These last few weeks have been a big lesson in adapting for me. Vertigo, knee immobilizer, and an office move.
Life as an Oracle employee is finally sinking in - things are different. Some things are better, some are ... well, different. Packing up my old office in Menlo Park was quite a walk down memory lane - I found old CDROMs full of SunScreen source code, old Solaris install media, cards from friends, pictures of family, and stacks of old design notes.
I've moved around a lot in my years as a Sun employee, but my very first office was a double window office in Menlo Park (MPK17) overlooking the foothills - probably my favorite office to date. From there I went into Palo Alto (PAL1), Mountain View (MTV21), back to Menlo Park (MPK18) then back to my favorite building, MPK17. I moved back into Menlo Park 17 right after September 11th. Everything seemed so surreal, joining the OS group and working on a product with a seemingly endlessly large team. I couldn't believe how strict the integration standards were (and now, as a CRT advocate I enforce these and as chair I document them), nor how large the scope of our overall project was.
I sat across from a woman, Renee. And over the next 9 years, even as our offices moved, we were still across the hall from each other.
Now I'm in Santa Clara. I still have one box left to unpack. Renee is on the other side of the building, not too far, but not shouting distance either (of course, the rest of the people around me are probably grateful for this). The commute is nicer, though I'm further from my friends in San Francisco. I think I'll like it here.
About two weeks ago, I sat up from a massage and suddenly found the room spinning. No matter how long I sat, it wouldn't stop. Hours later I found myself visiting a doctor at Kaiser who diagnosed me with Benign Paroxysmal Positional Vertigo (BPPV) which is a vague diagnosis which basically means: "Something in your inner ear relocated. You're dizzy and you're just going to have to learn your new spatial environment". He performed the Epley Maneuver and gave me some exercises to do. So, I've been adapting to my new inner ear. It's taken awhile, but the dizzy spells are very infrequent and typically only happen when I turn my head upside down (like when drying my hair!). So, yoga is right out... oh, it was anyways....that knee immobilizer....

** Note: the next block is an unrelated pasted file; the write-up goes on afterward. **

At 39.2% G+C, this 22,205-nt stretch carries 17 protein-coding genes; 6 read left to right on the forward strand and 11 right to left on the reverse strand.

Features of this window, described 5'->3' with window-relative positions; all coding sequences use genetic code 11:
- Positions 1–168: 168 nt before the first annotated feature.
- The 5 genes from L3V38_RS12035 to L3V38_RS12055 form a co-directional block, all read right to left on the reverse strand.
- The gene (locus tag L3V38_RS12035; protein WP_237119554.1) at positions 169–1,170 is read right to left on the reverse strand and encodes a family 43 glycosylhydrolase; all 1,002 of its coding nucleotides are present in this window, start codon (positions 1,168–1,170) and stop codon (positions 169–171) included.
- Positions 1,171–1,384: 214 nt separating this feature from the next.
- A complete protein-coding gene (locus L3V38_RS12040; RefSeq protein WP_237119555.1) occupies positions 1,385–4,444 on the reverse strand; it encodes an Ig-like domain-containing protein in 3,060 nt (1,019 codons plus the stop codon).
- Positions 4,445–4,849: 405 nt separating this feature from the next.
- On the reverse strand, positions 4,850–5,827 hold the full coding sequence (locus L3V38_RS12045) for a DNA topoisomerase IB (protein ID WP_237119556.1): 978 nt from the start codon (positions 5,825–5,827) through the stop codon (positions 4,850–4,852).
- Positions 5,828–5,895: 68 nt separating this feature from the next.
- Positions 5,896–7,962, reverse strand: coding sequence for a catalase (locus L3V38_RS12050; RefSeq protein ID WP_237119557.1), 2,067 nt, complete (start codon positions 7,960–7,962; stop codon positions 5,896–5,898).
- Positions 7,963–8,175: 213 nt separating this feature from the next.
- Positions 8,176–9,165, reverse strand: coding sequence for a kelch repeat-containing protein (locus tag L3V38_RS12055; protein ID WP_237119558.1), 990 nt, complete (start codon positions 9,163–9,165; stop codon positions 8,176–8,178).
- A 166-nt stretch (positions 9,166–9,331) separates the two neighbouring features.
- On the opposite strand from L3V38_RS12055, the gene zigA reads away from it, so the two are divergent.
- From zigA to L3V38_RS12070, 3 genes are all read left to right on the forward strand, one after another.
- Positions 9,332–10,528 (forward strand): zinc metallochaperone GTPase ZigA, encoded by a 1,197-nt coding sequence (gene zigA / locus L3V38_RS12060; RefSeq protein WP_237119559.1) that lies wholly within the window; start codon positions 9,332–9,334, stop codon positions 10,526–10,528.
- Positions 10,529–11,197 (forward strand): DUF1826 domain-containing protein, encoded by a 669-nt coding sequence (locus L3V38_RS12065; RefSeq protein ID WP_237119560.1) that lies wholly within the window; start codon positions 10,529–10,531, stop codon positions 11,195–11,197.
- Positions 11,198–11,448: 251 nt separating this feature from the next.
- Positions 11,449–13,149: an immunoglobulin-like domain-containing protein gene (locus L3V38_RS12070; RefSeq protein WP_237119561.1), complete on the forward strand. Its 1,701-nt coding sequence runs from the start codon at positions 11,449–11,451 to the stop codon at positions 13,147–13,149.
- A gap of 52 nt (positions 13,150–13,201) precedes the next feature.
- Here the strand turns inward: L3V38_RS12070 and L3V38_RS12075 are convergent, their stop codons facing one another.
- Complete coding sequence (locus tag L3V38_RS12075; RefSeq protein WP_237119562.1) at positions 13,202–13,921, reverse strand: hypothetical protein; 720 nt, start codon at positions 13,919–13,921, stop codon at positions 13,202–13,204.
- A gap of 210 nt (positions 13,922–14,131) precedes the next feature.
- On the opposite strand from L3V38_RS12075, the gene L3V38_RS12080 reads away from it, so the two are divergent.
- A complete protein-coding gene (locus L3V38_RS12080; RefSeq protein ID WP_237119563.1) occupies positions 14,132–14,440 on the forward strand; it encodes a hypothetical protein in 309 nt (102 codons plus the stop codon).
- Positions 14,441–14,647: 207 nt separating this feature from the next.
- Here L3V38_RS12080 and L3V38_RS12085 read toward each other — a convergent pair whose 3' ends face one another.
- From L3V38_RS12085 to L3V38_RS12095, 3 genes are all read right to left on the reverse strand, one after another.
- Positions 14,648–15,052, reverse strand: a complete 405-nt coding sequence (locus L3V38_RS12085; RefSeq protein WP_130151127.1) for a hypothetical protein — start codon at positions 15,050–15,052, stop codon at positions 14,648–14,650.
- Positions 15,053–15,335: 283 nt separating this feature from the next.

Apparently during my 105-mile bike ride for the American Lung Association, I partially tore the tendon that attaches my knee to my quadriceps. This knee has always had a tight quad, so swelling in my knee wasn't unusual. After a few weeks, though, of having it swell up every time I tried yoga or short bike rides, I made my way to Kaiser. Initial x-rays showed a perfectly healthy knee, but the MRI (which I had to wait more than 2 weeks for) showed the tear. Now I'm in a knee immobilizer. The device goes from just above the ankle to most of the way up the thigh. It needs to be worn directly on the skin, 24 hours a day. This means no jeans! I can wear short-shorts or skirts. Thank goodness I have a lot of skirts! I can walk with crutches (which results in sore ribs/hands/shoulders), or kinda like a pirate (which results in sore back). I alternate. I'm adapting.
I have a long recovery ahead of me. I can already see the muscle in the effected leg melting away. I don't know when I'll be able to ride my bike again. I'm so afraid I won't be able to. I am already tired of driving everywhere. I don't even want to think about skiing - I can't miss out on ski season, too!
As much as I want to feel sorry for myself and have a great big pity party, I realize that I am very fortunate to have medical care and an incredibly supportive husband who has been doing most of the driving and taking care of the house. I can put Renee on speed dial. I can adapt.
Syfy Sacrilege - Look, it's a basic law of sci-fi, folks: YOU DON'T CROSS THE STREAMS. [shaking head] This is wrong, Anony M. So. Wrong. ******* Thank you for using...